Joe Spinell and friend in MANIAC

Henry, Portrait of a Serial Killer (1986) This low-budget shocker, directed by John McNaughton in a vérité style, with a bleak point of view, leaves you with a painful afterburn. In a wildly effective opening sequence, still shots of Henry’s crimes are the backdrop for the sounds of the crimes in progress. It’s a chilling effect – opening our imagination through the horror of the scarce images. Henry, (brilliantly played by Michael Rooker) is no slick, Hollywood serial killer who tosses off charming one-liners. This is a psychopath who spends his days cruising parking lots for victims, murdering at whim. Rooker, with his cold remove, is perfect. The other principle characters are barely likeable but their pathetic lives haunt the film. The performances are sometimes lackluster and occasionally just plain bad. I suspect whatever money was available to the film-makers was put into the graphic effects and make-up which happen later. The feeling of dread which begins with a glimpse of Henry’s first victim continues through the first few moments of the final credits. A grim film, sometimes hampered by its low budget, but one with vision.

I recommend Henry, Maniac, The Evil Dead, Peter Jackson’s Dead Alive (not reviewed here) but, otherwise, I’d rather feel gersberms.

Michael Rooker as Henry.

Tom Gualtieri

About Tom Gualtieri

Tom Gualtieri is a theatre artist with his hand in many disciplines: lyricist, playwright, performer, director, knitter. He maintains an ongoing collaboration with composer David Sisco. His solo play, That Play: A Solo Macbeth, was nominated for a 2013 Drama Desk Award.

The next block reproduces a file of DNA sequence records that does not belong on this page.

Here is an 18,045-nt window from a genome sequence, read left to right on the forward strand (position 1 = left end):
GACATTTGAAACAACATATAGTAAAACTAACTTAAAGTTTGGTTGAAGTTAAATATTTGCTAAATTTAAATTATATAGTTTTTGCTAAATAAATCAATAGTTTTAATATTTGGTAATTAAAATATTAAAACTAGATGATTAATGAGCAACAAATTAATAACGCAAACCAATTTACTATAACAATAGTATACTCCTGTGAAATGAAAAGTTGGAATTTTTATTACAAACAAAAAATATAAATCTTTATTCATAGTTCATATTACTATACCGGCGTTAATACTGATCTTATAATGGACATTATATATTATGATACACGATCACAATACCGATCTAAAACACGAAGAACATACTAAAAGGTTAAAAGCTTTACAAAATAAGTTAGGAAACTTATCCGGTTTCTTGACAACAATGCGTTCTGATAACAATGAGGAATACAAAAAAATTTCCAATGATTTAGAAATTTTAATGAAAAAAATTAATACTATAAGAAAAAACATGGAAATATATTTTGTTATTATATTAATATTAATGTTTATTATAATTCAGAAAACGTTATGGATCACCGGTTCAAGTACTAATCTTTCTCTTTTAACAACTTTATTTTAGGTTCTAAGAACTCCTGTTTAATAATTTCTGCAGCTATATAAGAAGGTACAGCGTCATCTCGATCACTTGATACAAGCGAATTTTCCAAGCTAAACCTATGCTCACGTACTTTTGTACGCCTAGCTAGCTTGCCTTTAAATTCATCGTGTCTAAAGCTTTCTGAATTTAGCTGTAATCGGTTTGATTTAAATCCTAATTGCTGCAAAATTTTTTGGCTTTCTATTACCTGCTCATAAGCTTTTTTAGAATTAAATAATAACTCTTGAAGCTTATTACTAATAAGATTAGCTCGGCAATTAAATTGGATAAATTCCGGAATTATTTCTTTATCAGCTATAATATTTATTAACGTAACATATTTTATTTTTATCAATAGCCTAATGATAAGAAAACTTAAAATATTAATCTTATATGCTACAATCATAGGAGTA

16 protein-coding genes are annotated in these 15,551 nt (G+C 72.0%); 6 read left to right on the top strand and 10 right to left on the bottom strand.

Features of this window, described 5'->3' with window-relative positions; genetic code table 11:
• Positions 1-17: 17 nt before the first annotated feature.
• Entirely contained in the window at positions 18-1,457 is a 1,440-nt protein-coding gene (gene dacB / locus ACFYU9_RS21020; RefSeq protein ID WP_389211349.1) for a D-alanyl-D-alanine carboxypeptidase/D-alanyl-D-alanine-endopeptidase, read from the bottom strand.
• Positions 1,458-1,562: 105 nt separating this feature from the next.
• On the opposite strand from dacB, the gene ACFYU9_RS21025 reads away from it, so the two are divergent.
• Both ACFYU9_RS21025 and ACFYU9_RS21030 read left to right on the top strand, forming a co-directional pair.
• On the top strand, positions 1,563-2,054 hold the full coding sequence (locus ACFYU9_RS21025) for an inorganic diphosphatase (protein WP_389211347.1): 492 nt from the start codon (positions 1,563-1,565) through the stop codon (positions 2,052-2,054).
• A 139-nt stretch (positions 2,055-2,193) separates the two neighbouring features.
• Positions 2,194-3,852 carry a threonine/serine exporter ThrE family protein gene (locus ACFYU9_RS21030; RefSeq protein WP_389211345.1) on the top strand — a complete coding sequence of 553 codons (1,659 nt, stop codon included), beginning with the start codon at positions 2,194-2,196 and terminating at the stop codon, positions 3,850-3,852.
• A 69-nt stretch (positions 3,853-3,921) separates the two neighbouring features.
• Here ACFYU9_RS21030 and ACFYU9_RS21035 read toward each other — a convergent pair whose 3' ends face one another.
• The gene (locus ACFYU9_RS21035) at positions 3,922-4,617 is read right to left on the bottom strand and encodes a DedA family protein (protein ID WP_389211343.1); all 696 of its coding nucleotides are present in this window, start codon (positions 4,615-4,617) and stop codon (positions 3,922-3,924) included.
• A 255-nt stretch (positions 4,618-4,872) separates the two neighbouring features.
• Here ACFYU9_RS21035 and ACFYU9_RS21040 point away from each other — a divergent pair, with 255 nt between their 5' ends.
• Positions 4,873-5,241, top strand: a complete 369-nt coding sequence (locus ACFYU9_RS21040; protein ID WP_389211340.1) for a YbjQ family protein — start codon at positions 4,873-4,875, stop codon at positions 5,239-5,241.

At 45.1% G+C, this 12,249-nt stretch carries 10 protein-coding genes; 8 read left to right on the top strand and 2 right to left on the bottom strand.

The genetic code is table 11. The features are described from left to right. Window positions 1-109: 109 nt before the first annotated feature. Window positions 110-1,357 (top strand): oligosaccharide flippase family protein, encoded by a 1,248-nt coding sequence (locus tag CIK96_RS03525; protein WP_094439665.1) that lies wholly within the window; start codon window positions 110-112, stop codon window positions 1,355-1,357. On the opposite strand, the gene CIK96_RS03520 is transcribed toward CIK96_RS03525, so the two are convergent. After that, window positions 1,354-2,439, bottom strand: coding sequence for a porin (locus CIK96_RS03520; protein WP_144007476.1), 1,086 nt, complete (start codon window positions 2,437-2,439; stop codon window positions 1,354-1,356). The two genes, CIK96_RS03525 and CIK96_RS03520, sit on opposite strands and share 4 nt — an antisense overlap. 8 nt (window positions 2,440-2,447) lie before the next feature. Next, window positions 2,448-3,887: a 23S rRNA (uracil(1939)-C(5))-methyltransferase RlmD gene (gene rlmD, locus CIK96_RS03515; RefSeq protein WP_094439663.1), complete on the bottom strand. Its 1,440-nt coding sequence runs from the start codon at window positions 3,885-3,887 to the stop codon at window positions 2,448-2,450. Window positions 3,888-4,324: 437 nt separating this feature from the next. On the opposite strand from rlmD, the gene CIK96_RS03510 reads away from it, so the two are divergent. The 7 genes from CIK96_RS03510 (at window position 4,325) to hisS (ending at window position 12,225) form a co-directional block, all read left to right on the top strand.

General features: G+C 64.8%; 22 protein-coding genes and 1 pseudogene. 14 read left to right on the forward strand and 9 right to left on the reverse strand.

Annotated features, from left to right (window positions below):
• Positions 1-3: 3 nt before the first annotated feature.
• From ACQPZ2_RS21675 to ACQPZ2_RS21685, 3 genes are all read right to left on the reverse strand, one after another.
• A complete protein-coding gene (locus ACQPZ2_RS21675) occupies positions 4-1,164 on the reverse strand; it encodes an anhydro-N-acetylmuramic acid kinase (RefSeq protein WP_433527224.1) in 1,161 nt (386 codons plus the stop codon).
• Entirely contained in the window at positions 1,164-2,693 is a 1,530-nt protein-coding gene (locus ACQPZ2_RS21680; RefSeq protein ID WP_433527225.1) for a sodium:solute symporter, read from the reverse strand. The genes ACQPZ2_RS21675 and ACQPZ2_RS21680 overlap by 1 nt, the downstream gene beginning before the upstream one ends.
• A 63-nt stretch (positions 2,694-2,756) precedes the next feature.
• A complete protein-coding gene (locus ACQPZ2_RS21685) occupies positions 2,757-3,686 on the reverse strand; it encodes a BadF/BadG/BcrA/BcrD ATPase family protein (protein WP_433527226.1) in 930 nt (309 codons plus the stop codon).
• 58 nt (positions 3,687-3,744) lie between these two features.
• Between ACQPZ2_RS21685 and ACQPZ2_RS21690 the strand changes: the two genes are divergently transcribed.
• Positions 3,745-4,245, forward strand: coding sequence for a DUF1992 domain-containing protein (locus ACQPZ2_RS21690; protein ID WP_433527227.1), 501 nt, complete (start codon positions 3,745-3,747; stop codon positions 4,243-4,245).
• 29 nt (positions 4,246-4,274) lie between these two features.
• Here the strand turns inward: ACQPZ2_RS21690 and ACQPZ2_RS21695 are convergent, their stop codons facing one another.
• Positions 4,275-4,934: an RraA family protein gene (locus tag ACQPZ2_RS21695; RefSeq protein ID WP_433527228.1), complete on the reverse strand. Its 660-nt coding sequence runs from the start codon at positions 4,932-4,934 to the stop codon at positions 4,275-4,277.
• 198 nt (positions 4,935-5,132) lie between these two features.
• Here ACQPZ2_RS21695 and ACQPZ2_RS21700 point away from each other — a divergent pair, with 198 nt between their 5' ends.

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4 Responses to The Dubious Allure of Gore

  1. Brian Cournoyer says:

    As a lifelong fan of horror films, I’ve found that the best, most effective and scariest films are the ones that show you only what you need to see, and leave the rest to your imagination. No rubber severed limb covered in movie-blood can ever equal the scene your own mind can cook up when fed with the right ingredients, because your mind’s eye can not only make it look and sound absolutely real, but has the added ability to include your other senses as well. You can imagine what the knife cut FEELS like, smell the smoke from the chainsaw and taste the blood of your own severed tongue.

    It’s also the anticipation of violence, the lead-up, the tension and suspense that deliver the scares. When a filmmaker tries to show you too much, it inevitably disappoints. When you finally see it happen, what you feel is more relief than fright. Too much gore (unless in a film that’s deliberately over the top like Dead Alive or The Evil Dead, in which the gore becomes comical) may make you squirm in discomfort, but isn’t the same as fright.